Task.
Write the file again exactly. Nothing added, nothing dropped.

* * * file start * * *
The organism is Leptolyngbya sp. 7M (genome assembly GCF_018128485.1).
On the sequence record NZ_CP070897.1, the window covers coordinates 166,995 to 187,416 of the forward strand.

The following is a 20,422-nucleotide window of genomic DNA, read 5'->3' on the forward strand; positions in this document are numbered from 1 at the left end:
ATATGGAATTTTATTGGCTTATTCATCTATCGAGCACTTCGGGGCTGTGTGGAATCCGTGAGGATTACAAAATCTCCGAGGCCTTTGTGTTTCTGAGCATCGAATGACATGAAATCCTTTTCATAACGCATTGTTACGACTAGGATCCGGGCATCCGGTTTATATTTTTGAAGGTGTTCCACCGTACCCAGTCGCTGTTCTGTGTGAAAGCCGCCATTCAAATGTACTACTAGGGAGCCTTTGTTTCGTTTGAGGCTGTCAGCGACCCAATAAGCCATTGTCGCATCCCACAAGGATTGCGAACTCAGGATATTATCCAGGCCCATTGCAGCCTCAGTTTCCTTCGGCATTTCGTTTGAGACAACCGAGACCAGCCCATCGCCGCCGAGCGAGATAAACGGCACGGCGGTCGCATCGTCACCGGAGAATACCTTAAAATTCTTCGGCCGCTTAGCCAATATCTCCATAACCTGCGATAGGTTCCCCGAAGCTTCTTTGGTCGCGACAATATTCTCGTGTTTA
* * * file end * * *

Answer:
The organism is Leptolyngbya sp. 7M (genome assembly GCF_018128485.1).
On the sequence record NZ_CP070897.1, the window covers coordinates 166,995 to 187,416 of the forward strand.

The following is a 20,422-nucleotide window of genomic DNA, read 5'->3' on the forward strand; positions in this document are numbered from 1 at the left end:
ATATGGAATTTTATTGGCTTATTCATCTATCGAGCACTTCGGGGCTGTGTGGAATCCGTGAGGATTACAAAATCTCCGAGGCCTTTGTGTTTCTGAGCATCGAATGACATGAAATCCTTTTCATAACGCATTGTTACGACTAGGATCCGGGCATCCGGTTTATATTTTTGAAGGTGTTCCACCGTACCCAGTCGCTGTTCTGTGTGAAAGCCGCCATTCAAATGTACTACTAGGGAGCCTTTGTTTCGTTTGAGGCTGTCAGCGACCCAATAAGCCATTGTCGCATCCCACAAGGATTGCGAACTCAGGATATTATCCAGGCCCATTGCAGCCTCAGTTTCCTTCGGCATTTCGTTTGAGACAACCGAGACCAGCCCATCGCCGCCGAGCGAGATAAACGGCACGGCGGTCGCATCGTCACCGGAGAATACCTTAAAATTCTTCGGCCGCTTAGCCAATATCTCCATAACCTGCGATAGGTTCCCCGAAGCTTCTTTGGTCGCGACAATATTCTCGTGTTTA